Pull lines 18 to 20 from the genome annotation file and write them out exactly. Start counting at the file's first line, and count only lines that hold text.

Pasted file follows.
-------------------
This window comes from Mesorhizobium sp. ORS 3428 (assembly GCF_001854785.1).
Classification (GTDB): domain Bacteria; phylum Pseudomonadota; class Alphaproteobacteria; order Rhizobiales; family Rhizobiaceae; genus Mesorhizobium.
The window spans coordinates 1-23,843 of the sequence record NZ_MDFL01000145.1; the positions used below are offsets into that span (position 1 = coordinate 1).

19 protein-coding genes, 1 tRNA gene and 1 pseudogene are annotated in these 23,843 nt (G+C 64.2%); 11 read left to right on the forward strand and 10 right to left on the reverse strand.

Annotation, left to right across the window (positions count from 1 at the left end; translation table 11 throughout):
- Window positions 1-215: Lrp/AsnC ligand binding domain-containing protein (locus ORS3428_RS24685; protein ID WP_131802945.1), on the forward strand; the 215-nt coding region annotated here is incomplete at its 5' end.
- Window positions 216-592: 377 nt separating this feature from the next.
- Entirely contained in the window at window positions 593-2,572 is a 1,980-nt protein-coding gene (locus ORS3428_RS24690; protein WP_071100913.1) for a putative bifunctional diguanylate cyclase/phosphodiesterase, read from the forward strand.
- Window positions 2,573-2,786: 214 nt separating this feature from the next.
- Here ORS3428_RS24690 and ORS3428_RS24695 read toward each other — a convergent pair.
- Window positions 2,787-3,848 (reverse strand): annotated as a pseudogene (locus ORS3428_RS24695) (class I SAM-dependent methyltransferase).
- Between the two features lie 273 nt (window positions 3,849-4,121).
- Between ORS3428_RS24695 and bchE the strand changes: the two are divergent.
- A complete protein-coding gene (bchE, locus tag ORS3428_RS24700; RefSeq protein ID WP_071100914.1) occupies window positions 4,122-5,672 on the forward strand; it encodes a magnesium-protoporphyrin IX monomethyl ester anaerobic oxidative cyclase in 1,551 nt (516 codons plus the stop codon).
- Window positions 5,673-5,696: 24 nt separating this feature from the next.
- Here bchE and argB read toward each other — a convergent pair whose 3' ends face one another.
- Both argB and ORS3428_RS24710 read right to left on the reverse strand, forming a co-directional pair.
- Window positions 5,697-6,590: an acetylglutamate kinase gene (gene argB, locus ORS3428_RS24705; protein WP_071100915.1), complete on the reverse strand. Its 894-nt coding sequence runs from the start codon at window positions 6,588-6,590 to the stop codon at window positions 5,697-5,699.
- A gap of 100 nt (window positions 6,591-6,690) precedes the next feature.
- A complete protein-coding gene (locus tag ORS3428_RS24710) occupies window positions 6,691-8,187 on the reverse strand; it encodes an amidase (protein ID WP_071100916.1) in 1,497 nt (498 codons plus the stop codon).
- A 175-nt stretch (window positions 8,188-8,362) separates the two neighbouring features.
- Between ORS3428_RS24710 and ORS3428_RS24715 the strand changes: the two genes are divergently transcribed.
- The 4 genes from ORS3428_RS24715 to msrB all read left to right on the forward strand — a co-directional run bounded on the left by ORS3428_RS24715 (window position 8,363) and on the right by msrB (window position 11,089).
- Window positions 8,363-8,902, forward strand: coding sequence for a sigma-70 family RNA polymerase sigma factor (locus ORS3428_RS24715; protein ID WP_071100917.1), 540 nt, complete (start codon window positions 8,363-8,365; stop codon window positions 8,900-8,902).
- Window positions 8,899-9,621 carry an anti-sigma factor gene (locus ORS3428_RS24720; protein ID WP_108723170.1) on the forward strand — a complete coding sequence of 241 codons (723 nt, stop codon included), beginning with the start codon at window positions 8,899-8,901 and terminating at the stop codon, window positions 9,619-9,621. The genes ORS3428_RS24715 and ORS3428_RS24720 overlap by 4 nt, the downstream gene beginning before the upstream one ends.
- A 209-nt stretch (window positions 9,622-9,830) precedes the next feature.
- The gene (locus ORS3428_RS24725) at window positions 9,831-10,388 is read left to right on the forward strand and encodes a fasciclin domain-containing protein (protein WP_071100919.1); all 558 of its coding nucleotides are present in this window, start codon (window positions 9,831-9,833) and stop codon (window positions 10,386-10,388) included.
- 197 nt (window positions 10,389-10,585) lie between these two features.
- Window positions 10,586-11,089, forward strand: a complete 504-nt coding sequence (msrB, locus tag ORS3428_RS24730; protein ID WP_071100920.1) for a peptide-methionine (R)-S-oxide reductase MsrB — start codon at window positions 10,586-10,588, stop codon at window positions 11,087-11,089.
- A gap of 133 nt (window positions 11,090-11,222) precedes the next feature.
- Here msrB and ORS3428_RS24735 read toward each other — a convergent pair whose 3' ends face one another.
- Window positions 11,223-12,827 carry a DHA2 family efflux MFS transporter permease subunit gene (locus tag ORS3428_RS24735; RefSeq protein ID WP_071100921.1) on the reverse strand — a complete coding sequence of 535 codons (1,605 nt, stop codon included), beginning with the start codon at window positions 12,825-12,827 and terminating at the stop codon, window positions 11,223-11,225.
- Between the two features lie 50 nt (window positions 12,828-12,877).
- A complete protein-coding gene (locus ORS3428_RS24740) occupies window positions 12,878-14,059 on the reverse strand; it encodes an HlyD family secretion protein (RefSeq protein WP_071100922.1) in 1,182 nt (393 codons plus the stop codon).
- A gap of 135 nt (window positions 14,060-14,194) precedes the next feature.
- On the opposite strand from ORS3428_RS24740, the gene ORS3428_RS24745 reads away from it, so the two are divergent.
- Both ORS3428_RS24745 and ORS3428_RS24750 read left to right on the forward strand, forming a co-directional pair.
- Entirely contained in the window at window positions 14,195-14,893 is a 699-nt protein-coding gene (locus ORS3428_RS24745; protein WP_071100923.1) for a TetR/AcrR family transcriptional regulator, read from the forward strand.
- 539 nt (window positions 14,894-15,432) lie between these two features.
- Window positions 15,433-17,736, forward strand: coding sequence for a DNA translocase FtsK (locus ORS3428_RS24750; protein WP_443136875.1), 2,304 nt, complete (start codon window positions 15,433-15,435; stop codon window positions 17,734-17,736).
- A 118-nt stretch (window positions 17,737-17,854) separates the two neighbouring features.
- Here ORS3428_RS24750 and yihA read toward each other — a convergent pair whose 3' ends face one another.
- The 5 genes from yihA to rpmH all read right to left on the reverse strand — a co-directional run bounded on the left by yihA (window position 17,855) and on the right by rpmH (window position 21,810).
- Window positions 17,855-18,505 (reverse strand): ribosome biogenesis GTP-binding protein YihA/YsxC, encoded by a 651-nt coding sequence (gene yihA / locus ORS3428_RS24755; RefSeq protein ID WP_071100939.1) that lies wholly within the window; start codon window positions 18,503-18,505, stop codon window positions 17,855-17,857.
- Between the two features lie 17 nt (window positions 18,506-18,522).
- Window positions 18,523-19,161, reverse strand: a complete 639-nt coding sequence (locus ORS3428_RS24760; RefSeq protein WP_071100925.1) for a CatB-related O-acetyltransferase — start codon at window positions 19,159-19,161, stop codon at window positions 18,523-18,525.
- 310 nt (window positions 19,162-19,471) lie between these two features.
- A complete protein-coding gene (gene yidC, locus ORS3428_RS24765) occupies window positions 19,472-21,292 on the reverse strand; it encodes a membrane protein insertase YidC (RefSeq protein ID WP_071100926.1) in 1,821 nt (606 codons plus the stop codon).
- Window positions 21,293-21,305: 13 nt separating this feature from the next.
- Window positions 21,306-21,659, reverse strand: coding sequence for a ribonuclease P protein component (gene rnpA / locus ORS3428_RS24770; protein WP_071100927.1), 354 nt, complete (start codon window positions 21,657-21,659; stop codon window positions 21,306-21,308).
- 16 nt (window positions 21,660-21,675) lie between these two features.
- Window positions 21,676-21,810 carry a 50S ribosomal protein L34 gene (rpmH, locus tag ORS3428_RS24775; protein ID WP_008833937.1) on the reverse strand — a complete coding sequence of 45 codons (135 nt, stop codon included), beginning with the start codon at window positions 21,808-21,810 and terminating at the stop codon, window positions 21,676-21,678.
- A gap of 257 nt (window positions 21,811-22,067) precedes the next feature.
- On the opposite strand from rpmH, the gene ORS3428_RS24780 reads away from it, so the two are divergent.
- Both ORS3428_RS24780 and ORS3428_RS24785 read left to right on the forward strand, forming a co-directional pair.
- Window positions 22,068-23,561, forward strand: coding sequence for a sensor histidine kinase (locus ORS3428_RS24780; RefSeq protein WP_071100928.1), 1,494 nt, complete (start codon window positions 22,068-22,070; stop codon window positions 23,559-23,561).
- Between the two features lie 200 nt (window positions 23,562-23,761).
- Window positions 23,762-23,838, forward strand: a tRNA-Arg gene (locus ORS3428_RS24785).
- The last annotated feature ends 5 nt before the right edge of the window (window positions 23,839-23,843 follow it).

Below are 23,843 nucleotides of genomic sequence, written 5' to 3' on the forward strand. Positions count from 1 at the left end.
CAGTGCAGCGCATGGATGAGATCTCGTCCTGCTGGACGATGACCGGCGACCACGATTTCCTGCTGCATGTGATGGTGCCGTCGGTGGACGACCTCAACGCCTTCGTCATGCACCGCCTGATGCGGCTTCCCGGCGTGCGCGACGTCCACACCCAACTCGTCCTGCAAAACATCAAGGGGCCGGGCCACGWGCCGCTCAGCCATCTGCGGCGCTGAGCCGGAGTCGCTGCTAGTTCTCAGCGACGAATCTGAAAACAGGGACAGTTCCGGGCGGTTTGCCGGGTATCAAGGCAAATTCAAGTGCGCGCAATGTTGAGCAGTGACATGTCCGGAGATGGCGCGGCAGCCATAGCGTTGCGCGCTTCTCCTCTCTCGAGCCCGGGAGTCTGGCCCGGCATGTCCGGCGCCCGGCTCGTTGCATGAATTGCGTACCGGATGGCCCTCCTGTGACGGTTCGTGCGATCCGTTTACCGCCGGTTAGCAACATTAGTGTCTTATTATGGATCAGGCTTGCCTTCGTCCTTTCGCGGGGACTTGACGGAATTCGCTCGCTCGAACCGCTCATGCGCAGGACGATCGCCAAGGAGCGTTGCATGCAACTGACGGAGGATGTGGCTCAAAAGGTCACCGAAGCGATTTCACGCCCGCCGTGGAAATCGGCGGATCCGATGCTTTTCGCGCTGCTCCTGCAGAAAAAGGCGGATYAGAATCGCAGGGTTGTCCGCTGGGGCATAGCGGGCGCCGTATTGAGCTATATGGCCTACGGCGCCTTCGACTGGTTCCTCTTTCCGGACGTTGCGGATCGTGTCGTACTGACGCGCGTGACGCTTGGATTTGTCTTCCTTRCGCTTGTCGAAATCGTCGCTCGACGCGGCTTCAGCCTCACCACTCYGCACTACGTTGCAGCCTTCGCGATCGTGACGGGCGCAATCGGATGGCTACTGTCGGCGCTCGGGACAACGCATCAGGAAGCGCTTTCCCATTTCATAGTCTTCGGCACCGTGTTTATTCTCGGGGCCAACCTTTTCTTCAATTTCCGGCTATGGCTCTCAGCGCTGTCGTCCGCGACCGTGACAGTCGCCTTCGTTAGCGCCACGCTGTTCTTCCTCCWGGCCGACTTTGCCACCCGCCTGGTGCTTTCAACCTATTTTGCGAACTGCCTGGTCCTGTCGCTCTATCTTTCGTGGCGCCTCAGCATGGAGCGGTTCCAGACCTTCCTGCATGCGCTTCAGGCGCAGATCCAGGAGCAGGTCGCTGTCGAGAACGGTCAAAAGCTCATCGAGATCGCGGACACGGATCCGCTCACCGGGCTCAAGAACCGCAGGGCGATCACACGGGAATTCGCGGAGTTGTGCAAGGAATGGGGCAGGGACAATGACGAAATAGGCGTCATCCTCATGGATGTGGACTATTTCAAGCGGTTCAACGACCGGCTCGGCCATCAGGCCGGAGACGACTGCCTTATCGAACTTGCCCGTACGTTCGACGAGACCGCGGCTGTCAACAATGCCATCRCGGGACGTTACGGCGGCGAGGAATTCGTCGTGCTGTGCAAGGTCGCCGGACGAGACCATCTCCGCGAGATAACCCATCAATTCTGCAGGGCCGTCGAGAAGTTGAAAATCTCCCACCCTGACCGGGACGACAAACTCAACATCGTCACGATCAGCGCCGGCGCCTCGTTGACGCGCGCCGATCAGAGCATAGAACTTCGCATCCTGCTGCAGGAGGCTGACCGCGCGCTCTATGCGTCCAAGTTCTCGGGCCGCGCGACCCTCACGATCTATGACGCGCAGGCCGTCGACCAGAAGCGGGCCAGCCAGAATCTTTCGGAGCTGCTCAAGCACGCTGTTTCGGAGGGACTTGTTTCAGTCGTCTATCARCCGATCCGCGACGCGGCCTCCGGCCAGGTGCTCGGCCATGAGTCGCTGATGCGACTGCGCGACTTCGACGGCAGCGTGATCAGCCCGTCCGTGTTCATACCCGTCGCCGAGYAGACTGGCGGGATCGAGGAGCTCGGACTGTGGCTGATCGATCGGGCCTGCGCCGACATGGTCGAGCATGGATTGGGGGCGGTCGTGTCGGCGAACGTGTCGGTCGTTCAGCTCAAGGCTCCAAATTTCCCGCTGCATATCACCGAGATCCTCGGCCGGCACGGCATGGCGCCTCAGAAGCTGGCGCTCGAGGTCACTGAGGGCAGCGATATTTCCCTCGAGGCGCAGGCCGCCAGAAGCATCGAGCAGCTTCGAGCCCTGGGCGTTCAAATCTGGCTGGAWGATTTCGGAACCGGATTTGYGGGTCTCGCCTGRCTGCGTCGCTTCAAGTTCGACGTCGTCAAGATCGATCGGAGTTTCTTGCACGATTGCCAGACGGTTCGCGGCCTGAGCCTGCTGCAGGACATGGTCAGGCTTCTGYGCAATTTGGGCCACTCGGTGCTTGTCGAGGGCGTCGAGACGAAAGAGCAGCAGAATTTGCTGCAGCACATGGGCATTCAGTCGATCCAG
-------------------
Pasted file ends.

- Window positions 5,697-6,590: an acetylglutamate kinase gene (gene argB, locus ORS3428_RS24705; protein WP_071100915.1), complete on the reverse strand. Its 894-nt coding sequence runs from the start codon at window positions 6,588-6,590 to the stop codon at window positions 5,697-5,699.
- A gap of 100 nt (window positions 6,591-6,690) precedes the next feature.
- A complete protein-coding gene (locus tag ORS3428_RS24710) occupies window positions 6,691-8,187 on the reverse strand; it encodes an amidase (protein ID WP_071100916.1) in 1,497 nt (498 codons plus the stop codon).